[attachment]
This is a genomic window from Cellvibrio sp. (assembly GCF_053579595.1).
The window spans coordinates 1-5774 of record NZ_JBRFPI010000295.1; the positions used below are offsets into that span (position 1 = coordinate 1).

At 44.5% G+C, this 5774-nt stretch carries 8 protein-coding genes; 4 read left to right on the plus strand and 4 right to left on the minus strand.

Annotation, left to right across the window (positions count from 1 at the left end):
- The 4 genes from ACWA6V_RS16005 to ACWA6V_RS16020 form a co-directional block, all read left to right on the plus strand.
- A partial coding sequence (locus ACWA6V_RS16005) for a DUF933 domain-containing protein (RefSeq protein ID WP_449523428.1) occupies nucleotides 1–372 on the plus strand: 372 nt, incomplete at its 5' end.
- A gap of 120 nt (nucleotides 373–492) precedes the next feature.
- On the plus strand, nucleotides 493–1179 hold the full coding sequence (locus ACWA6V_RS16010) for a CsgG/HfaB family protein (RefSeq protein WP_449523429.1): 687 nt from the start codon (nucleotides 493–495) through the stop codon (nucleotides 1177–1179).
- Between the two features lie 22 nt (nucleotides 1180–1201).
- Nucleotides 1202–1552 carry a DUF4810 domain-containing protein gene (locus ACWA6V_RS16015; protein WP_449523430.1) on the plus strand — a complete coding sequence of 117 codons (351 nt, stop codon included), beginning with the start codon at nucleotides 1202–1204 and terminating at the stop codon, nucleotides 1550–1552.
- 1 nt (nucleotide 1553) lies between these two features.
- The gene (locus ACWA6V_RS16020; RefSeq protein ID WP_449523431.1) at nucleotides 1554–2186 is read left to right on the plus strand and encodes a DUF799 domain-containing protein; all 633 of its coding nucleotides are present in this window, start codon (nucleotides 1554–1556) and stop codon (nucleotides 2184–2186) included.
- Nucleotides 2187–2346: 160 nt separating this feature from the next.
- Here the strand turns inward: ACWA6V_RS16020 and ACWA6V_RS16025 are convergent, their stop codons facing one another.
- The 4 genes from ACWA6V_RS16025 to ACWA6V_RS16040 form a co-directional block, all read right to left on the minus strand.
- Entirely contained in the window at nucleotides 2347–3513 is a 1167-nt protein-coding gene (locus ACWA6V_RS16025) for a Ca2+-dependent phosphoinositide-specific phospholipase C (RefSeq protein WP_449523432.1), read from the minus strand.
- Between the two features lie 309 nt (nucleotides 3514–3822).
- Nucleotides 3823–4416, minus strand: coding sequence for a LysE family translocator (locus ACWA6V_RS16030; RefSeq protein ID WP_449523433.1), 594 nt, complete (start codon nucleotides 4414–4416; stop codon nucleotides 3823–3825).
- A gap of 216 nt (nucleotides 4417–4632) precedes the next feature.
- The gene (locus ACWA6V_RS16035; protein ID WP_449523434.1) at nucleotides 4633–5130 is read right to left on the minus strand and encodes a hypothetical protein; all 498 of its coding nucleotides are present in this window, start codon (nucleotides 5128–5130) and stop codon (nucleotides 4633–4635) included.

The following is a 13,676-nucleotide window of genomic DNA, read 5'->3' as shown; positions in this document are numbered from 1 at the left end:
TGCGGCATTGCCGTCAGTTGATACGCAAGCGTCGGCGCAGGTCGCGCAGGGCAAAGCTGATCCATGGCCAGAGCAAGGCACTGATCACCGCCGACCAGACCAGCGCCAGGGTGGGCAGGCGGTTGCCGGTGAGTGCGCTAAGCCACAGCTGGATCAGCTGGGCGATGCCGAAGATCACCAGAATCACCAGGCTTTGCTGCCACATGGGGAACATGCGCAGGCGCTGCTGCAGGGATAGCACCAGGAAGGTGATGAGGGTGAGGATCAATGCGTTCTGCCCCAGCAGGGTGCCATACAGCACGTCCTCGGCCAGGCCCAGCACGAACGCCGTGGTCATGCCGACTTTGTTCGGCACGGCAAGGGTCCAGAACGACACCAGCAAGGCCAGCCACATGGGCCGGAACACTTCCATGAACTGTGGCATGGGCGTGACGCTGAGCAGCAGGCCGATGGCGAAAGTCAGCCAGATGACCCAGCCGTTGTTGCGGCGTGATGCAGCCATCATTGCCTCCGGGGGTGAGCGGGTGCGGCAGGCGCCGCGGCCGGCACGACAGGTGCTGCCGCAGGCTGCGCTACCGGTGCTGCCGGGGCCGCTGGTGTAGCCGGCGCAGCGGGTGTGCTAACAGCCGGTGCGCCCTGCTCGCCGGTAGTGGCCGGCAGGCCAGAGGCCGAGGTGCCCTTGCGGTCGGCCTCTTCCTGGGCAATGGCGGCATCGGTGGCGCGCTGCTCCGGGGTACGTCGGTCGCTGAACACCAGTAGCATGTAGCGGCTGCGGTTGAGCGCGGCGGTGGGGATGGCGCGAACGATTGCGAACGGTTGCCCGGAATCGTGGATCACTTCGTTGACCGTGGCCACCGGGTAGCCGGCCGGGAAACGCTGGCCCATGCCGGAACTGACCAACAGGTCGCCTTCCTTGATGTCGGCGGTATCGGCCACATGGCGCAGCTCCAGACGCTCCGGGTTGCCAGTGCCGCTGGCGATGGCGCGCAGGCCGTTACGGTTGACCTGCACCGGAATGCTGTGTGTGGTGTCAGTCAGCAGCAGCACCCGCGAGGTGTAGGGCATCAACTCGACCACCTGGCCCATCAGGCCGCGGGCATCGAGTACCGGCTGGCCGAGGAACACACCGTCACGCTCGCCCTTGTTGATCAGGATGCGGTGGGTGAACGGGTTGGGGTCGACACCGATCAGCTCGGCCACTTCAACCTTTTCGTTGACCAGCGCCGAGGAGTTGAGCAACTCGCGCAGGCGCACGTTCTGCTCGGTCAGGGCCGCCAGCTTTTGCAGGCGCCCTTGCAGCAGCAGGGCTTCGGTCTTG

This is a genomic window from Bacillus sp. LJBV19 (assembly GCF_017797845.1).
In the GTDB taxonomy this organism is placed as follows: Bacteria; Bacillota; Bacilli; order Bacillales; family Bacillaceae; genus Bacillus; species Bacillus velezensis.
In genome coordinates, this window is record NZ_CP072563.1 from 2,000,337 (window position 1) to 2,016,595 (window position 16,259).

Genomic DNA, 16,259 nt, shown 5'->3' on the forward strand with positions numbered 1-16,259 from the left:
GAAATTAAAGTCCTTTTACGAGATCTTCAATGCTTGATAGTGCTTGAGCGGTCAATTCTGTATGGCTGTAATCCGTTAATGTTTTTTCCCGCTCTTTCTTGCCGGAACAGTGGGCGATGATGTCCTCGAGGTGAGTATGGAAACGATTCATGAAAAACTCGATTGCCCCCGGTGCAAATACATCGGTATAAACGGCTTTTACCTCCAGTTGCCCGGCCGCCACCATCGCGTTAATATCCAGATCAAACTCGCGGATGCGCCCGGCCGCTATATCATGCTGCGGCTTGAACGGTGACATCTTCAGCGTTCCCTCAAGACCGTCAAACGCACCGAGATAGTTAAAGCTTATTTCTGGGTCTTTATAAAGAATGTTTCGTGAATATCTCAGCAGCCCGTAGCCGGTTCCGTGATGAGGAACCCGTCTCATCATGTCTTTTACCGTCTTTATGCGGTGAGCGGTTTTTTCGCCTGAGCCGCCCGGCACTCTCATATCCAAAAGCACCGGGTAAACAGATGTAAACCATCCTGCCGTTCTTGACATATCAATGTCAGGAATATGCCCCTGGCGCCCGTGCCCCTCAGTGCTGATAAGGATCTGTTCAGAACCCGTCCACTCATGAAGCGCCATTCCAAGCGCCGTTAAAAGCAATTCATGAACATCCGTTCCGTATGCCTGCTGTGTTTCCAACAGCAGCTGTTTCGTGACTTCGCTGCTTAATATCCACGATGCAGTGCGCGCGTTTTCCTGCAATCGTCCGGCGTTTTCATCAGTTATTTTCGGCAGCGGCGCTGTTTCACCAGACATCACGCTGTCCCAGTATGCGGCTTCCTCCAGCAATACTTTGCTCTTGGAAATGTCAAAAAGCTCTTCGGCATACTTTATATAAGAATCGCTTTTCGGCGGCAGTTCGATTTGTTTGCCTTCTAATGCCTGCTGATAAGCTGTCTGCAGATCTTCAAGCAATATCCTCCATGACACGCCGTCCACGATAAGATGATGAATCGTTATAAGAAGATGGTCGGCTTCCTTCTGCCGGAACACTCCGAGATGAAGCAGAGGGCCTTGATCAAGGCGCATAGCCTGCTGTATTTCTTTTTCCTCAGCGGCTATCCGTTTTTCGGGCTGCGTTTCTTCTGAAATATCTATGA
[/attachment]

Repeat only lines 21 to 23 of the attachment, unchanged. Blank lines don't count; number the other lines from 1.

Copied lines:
The following is a 13,676-nucleotide window of genomic DNA, read 5'->3' as shown; positions in this document are numbered from 1 at the left end:
TGCGGCATTGCCGTCAGTTGATACGCAAGCGTCGGCGCAGGTCGCGCAGGGCAAAGCTGATCCATGGCCAGAGCAAGGCACTGATCACCGCCGACCAGACCAGCGCCAGGGTGGGCAGGCGGTTGCCGGTGAGTGCGCTAAGCCACAGCTGGATCAGCTGGGCGATGCCGAAGATCACCAGAATCACCAGGCTTTGCTGCCACATGGGGAACATGCGCAGGCGCTGCTGCAGGGATAGCACCAGGAAGGTGATGAGGGTGAGGATCAATGCGTTCTGCCCCAGCAGGGTGCCATACAGCACGTCCTCGGCCAGGCCCAGCACGAACGCCGTGGTCATGCCGACTTTGTTCGGCACGGCAAGGGTCCAGAACGACACCAGCAAGGCCAGCCACATGGGCCGGAACACTTCCATGAACTGTGGCATGGGCGTGACGCTGAGCAGCAGGCCGATGGCGAAAGTCAGCCAGATGACCCAGCCGTTGTTGCGGCGTGATGCAGCCATCATTGCCTCCGGGGGTGAGCGGGTGCGGCAGGCGCCGCGGCCGGCACGACAGGTGCTGCCGCAGGCTGCGCTACCGGTGCTGCCGGGGCCGCTGGTGTAGCCGGCGCAGCGGGTGTGCTAACAGCCGGTGCGCCCTGCTCGCCGGTAGTGGCCGGCAGGCCAGAGGCCGAGGTGCCCTTGCGGTCGGCCTCTTCCTGGGCAATGGCGGCATCGGTGGCGCGCTGCTCCGGGGTACGTCGGTCGCTGAACACCAGTAGCATGTAGCGGCTGCGGTTGAGCGCGGCGGTGGGGATGGCGCGAACGATTGCGAACGGTTGCCCGGAATCGTGGATCACTTCGTTGACCGTGGCCACCGGGTAGCCGGCCGGGAAACGCTGGCCCATGCCGGAACTGACCAACAGGTCGCCTTCCTTGATGTCGGCGGTATCGGCCACATGGCGCAGCTCCAGACGCTCCGGGTTGCCAGTGCCGCTGGCGATGGCGCGCAGGCCGTTACGGTTGACCTGCACCGGAATGCTGTGTGTGGTGTCAGTCAGCAGCAGCACCCGCGAGGTGTAGGGCATCAACTCGACCACCTGGCCCATCAGGCCGCGGGCATCGAGTACCGGCTGGCCGAGGAACACACCGTCACGCTCGCCCTTGTTGATCAGGATGCGGTGGGTGAACGGGTTGGGGTCGACACCGATCAGCTCGGCCACTTCAACCTTTTCGTTGACCAGCGCCGAGGAGTTGAGCAACTCGCGCAGGCGCACGTTCTGCTCGGTCAGGGCCGCCAGCTTTTGCAGGCGCCCTTGCAGCAGCAGGGCTTCGGTCTTG

This is a genomic window from Bacillus sp. LJBV19 (assembly GCF_017797845.1).